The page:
There are several possible ways to interpret your question. Let me mention three, all very different:

**(1)** For general graphs, say you want to decide if there is such realization at all, and if yes find it approximately. This is called *Graph Realization Problem* and it is well studied both theoretically and practically (e.g. it is easily NP-hard). For general references see So's thesis, and for connection to graph colorings our paper below.

A. So, A Semidenite Programming Approach to the Graph Realization Problem, Ph.D. thesis, Stanford, 2007.

I. Pak and D. Vilenchik, Constructing uniquely realizable graphs, Discrete & Computational Geometry, vol. 50 (2013), 1051-1071.

**(2)** For triangulated surfaces, say you want to approximately compute the convex realization (the decision problem is easy by the Alexandrov theorem). This is done by a recent analysis of the Bobenko-Izmestiev algorithm mentioned in the Igor Rivin's answer:

D. Kane, G. Price, E. Demaine, A Pseudopolynomial Algorithm for Alexandrov’s Theorem, Algorithms and Data Structures, Lecture Notes in CS, Vol. 5664, 2009, pp 435-446.

**(3)** For triangulated surfaces, say you want to compute the *exact* vertex coordinates. First, note that even in $\Bbb R^2$ the equilateral triangle cannot be realized using rational coordinates. What happens is that you are solving a large system of quadratic equations. The vertex coordinates are then solutions of equations of large degree with coefficients being polynomials in squared edge-lengths. In our paper with Fedorchuk we use a Bezout's theorem type argument to show that the upper bound on these degrees is $2^m$, where $m=3n-6$ is the number of edges of the triangulated surfaces with $n$ vertices. Note that for even the most trivial triangulated surfaces such as the cyclic polytope (think of a "snake of tetrahedra") there is a natural exponential lower bound $2^{n-4}$, see the paper.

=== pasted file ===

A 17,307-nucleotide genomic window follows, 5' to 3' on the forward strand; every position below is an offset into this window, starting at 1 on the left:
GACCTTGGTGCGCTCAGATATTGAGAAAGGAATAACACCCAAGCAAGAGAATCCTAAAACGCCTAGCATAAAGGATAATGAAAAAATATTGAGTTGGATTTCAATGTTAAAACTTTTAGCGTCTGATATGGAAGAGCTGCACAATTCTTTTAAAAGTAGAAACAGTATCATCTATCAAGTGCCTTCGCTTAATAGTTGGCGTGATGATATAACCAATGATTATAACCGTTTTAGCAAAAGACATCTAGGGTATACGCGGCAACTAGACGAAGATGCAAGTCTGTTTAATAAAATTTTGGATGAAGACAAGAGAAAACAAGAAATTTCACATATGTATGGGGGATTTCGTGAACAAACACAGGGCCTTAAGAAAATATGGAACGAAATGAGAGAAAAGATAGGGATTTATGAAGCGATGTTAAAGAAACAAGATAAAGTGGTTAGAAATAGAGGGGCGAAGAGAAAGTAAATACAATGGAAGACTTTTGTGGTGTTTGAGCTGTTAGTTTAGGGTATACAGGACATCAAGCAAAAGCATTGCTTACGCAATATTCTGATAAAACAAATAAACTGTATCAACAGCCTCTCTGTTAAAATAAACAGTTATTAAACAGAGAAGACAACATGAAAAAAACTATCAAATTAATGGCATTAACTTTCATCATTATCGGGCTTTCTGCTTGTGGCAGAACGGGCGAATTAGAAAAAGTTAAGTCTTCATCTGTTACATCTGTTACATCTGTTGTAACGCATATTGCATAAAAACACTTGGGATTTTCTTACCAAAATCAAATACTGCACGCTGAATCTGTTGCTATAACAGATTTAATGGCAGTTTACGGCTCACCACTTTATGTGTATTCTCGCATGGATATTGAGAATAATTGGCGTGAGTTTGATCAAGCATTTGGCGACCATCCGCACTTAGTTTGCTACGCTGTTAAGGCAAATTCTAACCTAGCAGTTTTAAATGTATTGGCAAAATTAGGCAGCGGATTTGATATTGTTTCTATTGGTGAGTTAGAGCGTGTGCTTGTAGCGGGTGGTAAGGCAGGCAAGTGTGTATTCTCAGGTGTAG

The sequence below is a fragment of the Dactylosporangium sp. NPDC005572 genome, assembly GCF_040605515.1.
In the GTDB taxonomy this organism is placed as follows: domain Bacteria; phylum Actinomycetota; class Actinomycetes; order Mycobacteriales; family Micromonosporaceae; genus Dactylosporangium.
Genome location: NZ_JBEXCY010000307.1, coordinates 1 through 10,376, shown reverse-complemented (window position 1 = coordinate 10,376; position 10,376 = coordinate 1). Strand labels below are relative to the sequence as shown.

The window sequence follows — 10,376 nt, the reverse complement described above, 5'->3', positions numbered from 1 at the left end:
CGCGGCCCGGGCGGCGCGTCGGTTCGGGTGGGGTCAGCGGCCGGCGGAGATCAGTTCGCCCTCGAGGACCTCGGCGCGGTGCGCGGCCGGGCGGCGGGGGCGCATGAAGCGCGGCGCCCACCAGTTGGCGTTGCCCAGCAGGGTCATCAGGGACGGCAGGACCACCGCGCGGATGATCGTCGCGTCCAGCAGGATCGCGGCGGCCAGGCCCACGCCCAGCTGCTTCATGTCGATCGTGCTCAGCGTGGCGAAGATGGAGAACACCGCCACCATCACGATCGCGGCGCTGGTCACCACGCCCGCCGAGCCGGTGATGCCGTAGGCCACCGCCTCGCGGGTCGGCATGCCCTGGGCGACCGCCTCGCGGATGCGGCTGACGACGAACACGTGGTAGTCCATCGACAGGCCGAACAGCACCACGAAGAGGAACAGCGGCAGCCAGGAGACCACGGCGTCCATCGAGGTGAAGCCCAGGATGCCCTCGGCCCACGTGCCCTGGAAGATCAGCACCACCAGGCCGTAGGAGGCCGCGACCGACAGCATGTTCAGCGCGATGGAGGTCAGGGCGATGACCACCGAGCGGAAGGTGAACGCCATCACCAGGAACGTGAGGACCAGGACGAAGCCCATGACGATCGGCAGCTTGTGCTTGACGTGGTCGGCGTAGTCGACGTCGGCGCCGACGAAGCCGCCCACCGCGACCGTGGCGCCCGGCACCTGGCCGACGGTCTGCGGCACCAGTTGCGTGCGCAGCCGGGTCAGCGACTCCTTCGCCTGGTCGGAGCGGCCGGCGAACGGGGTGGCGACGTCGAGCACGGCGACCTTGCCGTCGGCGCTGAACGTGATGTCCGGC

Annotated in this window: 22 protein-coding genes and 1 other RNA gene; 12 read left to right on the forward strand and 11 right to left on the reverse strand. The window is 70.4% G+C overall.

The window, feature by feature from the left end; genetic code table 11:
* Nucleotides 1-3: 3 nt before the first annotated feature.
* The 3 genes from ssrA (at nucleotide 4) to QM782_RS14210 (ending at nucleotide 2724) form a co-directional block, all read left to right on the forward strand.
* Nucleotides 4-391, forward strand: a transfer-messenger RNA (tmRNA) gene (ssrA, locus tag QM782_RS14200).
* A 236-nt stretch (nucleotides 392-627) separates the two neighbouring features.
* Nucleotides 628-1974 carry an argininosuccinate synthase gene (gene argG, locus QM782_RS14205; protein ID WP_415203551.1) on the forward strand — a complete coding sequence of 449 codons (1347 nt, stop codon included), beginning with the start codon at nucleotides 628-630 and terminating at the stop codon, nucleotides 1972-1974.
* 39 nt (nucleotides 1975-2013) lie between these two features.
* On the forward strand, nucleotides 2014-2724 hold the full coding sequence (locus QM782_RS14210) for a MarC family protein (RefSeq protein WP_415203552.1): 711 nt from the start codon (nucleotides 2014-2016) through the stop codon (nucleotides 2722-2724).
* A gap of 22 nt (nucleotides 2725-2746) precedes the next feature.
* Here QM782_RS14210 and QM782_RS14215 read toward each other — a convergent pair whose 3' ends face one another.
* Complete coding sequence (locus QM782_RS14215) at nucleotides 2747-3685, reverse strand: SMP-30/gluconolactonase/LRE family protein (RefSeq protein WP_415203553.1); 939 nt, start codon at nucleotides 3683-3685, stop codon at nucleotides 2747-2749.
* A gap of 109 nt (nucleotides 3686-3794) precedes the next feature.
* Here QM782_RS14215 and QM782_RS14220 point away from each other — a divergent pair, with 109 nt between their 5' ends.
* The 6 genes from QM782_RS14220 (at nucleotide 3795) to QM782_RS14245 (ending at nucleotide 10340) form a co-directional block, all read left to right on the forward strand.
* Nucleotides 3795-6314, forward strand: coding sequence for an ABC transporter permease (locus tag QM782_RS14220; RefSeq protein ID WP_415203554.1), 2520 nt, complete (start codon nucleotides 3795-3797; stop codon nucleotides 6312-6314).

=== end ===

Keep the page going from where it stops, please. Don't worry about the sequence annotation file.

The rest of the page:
M. Fedorchuk and I. Pak, Rigidity and polynomial invariants of convex polytopes, Duke Math. J., vol. 129 (2005), 371-404.